After the Tour of Nevada Classic I resumed my life going to work 40 hours a week as a carpenter and running my dog team on weekends.  Billie, my wife usually comes to Tahoe in the summer from our other home in Sacramento.  My work is at the Lake .  Because I am a carpenter I can get higher paying work at  Lake Tahoe.  The Tahoe economy is a little more immune to the outside world.  Billie works for IBM and has to work in Sacramento.  We traveled 2 hours to see each other when we were dating and when we married we continued to do the same.  So far we haven't been able to break from this scenario and live together. 

    In the spring and fall I spend more time in Sacramento.  I love riding the American River bike Trail.  I use my old Colnago that I bought in 1979.  The trail is flat so I can ride with an intimidating tight gear ratio.  I often get a lot of compliments about my old bike.  Of course like any self respecting road cyclist I wouldn't show up anywhere without my bike being sparkling clean and oiled.  Sacramento has a bike subculture going strong and the bike trail has a lot to do with keeping it thriving.  I can ride 50 miles without encountering a car.  I am accompanied only by other cyclists and a few joggers that usually behave by running off the pavement.  This past spring I hadn't been making much time for riding the bike trail.  My legs were still hairy and I didn't feel like my old self.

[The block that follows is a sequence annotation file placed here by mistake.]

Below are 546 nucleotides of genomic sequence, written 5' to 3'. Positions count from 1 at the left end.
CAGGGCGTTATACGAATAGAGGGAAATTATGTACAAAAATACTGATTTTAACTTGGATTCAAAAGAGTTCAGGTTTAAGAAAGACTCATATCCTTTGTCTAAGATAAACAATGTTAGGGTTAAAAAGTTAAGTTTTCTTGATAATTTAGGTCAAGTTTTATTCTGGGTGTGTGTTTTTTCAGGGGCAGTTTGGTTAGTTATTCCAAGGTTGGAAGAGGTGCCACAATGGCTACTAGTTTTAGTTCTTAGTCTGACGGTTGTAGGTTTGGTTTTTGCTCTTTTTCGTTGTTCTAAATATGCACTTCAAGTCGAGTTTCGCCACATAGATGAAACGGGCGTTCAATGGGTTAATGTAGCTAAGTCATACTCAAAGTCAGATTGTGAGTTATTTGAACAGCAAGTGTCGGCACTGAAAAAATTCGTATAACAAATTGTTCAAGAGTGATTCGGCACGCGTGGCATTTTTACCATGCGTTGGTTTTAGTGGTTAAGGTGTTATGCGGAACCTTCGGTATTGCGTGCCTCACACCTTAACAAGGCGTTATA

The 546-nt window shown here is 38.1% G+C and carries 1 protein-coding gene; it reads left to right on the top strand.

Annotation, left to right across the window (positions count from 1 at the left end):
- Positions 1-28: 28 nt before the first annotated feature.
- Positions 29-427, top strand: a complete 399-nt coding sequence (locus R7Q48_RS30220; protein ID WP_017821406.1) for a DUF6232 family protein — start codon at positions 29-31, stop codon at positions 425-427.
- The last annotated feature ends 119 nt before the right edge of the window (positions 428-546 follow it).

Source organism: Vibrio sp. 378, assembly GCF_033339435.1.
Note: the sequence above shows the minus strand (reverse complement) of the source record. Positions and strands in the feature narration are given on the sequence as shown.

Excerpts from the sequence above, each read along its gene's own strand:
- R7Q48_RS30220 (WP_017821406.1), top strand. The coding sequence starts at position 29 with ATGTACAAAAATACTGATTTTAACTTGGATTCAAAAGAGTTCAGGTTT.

At my work I started to notice that I was slowing down and starting to get out of breath when carrying weight or climbing stairs.  I just ignored it and kept on working.  I had a cold that wasn't going away.  Usually a cold lasts about a week and then I'm fine.  This was weird.  I came down with some painful canker sores in my mouth.  This was unusual because I hadn't had a canker sore since I was a child.  The sores went away after about ten days but then I got another sore soon after.